In order to gain insight on the most frequently seen healthcare problem, I chose to interview a registered nurse from Georgia Regents Medical Center, Mrs. Denead Buoy RN, MSN. I chose this medical provider because she has had experience in her field for 17 years. During the interview, I gained valuable information about a disease that she stated she sees commonly in her in patient unit. The disease she noted was diabetes mellitus. During the interview she gave me information about the disease in terms of its causes, its frequency, and the reason she decided to identity these disease.
In order to gain insight on the most frequently seen healthcare problem, I chose to interview a registered nurse from Georgia Regents Medical Center, Mrs. Denead Buoy RN, MSN. I chose this medical provider because she has had experience in her field for seventeen years. During the interview, I gained valuable information about a disease that she mentioned she sees commonly in her in-patient unit. The disease she noted was diabetes mellitus. During the interview, she gave me information about the disease in terms of its causes, its frequency, and the reason she decided to identity this disease.
My instructor showed empathy toward the patients with diabetes; she emphasized her understanding on how challenging the diabetes disease process can be and the importance of following a healthy diet and the medication schedule. As a diabetes educator, she offered us valuable resources and also emphasized the need for more diabetes educators while encouraging those of us who were thinking about it as a career path.
Being a new diabetic at the age of nine wasn’t too difficult to learn. I had a very encouraging, involved, and intelligent Diabetic Educator who helped me learn how to manage myself at such a young age. Because of this experience it has made me want to be a Diabetic Educator
In each individual’s time on earth normally there is a great chance of some sort of tragedy to occur, possibly in many different ways. This could either be triggered by oneself or from another individual’s decision. There are certain situations that are out of one’s control. Leaving those affected the responsibility of taking charge of the problem and making the best of the situation. Some situations offer minimal risk to the health of an individual or others. There are specific cases that it is the opposite and the situation dealt is terminal or completely life altering. Health related issues and many other opportunities are now restricted just from a diagnoses like type 1 diabetes. This situation is all too familiar to a personal experience in my own life. I have been diagnosed with an incurable disease called, and now a type 1 diabetic.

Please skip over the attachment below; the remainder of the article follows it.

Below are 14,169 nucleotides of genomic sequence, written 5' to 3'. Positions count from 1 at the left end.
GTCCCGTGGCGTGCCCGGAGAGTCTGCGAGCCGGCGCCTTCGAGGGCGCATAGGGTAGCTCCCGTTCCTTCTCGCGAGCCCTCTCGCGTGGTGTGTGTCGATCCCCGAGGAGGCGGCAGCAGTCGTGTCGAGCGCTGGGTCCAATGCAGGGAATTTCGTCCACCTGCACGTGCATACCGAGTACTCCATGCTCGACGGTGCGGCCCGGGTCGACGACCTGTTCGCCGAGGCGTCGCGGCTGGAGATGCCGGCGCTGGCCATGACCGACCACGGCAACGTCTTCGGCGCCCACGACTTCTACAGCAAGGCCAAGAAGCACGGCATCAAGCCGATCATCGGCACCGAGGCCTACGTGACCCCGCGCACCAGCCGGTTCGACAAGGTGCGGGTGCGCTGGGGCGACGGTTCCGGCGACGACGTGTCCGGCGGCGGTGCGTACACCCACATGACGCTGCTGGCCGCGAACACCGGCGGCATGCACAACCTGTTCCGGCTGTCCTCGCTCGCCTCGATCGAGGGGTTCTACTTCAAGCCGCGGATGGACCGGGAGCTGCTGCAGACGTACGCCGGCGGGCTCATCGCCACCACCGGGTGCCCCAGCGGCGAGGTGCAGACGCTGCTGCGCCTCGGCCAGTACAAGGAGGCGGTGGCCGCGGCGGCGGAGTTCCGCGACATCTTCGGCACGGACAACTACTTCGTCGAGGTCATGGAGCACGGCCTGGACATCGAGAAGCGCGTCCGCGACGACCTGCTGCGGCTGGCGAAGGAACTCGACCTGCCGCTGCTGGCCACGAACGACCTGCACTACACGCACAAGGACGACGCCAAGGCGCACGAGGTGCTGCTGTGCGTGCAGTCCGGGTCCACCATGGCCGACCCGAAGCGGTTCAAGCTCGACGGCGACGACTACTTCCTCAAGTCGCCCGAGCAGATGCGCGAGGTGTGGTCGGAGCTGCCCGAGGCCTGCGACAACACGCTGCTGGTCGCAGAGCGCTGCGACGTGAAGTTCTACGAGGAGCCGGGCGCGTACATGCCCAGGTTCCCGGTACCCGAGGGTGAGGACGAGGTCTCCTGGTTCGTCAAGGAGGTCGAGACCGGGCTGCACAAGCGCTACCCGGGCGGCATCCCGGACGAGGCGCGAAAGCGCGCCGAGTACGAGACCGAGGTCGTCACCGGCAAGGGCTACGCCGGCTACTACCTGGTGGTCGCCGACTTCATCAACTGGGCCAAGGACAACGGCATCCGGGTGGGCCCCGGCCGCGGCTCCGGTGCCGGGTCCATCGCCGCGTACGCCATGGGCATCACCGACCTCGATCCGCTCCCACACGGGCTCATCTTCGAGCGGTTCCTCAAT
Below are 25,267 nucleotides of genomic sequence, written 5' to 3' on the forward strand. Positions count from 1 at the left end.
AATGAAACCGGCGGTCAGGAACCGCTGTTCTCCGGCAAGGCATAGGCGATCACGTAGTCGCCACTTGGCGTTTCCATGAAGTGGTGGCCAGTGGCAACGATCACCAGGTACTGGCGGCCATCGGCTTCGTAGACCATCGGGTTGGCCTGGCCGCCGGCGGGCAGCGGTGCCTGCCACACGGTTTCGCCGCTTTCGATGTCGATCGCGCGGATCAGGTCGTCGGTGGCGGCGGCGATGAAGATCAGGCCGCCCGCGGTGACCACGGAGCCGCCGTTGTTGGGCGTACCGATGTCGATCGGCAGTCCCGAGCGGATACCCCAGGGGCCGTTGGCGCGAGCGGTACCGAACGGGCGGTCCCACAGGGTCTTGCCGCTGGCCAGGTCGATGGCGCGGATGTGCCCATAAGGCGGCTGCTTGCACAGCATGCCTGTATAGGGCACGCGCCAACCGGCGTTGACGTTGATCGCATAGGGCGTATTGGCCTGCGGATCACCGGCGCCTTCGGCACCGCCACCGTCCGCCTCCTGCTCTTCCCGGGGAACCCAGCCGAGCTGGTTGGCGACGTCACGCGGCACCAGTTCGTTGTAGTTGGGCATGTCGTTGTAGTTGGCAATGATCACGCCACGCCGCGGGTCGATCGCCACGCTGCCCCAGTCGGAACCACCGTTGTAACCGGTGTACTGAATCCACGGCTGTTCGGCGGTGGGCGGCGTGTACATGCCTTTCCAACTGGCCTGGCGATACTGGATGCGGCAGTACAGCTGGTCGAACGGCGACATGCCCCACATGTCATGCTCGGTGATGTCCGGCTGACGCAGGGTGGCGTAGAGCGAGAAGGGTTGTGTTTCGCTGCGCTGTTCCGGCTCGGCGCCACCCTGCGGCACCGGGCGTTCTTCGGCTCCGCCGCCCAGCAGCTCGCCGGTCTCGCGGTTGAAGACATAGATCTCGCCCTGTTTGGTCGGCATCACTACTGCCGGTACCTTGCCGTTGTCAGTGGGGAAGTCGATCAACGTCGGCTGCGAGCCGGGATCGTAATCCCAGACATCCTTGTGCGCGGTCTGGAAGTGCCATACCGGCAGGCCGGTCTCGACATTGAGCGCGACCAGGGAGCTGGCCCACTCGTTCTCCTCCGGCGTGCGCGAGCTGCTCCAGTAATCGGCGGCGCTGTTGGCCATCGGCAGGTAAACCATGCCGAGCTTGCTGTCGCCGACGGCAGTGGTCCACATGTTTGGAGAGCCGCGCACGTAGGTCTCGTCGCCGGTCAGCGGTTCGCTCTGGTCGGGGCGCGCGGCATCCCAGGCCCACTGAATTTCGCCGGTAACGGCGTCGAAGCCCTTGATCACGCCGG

Type 1 diabetes is a debilitating problem that strikes too many unfortunate children across the country. It is especially hard when it happens to infants who attend nursery schools: they have to deal with a life-altering situation while away from their parents. Thankfully, there are ways you can help make it easier on both your child and their nursery school.
Breathe in, breathe out. My lungs rattle as I gasp for air in the humid afternoon. The sun beats down on my forehead as sweat drips onto the blistering tar. My jersey sticks to my skin as I clench my fists. Breathe in, breathe out. My legs flood with lactic acid, but I march ahead. Coach’s voice interrupts the pounding of my feet, urging me to fight on. I feel a sudden burst of adrenaline rush through my body and I drive my legs up the hill. Breathe in, breathe out. Midway, my vision begins to blur. Numbness diffuses across my arms until I’m left paralyzed. I realize my blood glucose is dangerously low but I still push forward. My body stiffens and I collapse onto the dehydrated grass beneath me. I stare up at the sky and see the sun begin
Diabetes is associated with wide range of complications such as chronic renal failure, blindness, amputations, heart disease, high blood pressure, stroke, and neuropathy (Alotabi, A., et al., 2016). There is no known cure for diabetes, but the disease can be controlled through health management that includes multiple perspectives of care such as medications, blood glucose monitoring, diet, nutrition, screening for long-term complications and regular physical activity (Alotabi, A., et al., 2016). Managing diabetes may be complicated and requires the knowledge and skills of both healthcare providers and the clients. Studies have shown that to prevent or delay diabetic complications due to diabetes, counseling and other lifestyle interventions are the effective therapy. Even with many policies set up for diabetes, 8.1 million Americans are undiagnosed with diabetes mellitus, and approximately 86 million Americans ages 20 and older have blood glucose levels that considerably increase their risk of developing Diabetes Mellitus in the next several years (CDC, 2015). For diabetes care to be successful there needs to be a good understanding of the disease and management by both patients and healthcare providers,
In today’s world, parents have an abundance of worries when it comes to their children. Drugs, bad grades, and pre marital sex are just some things that may plague a parent with sleepless nights. But even on the worst of those nights of worry, most parents can’t imagine that their child could face an illness. Not just a runny nose or seasonal flu, but an illness that would affect their child throughout his or her entire life. Diabetes is a disease without a cure, and one that more, and more children have to live with.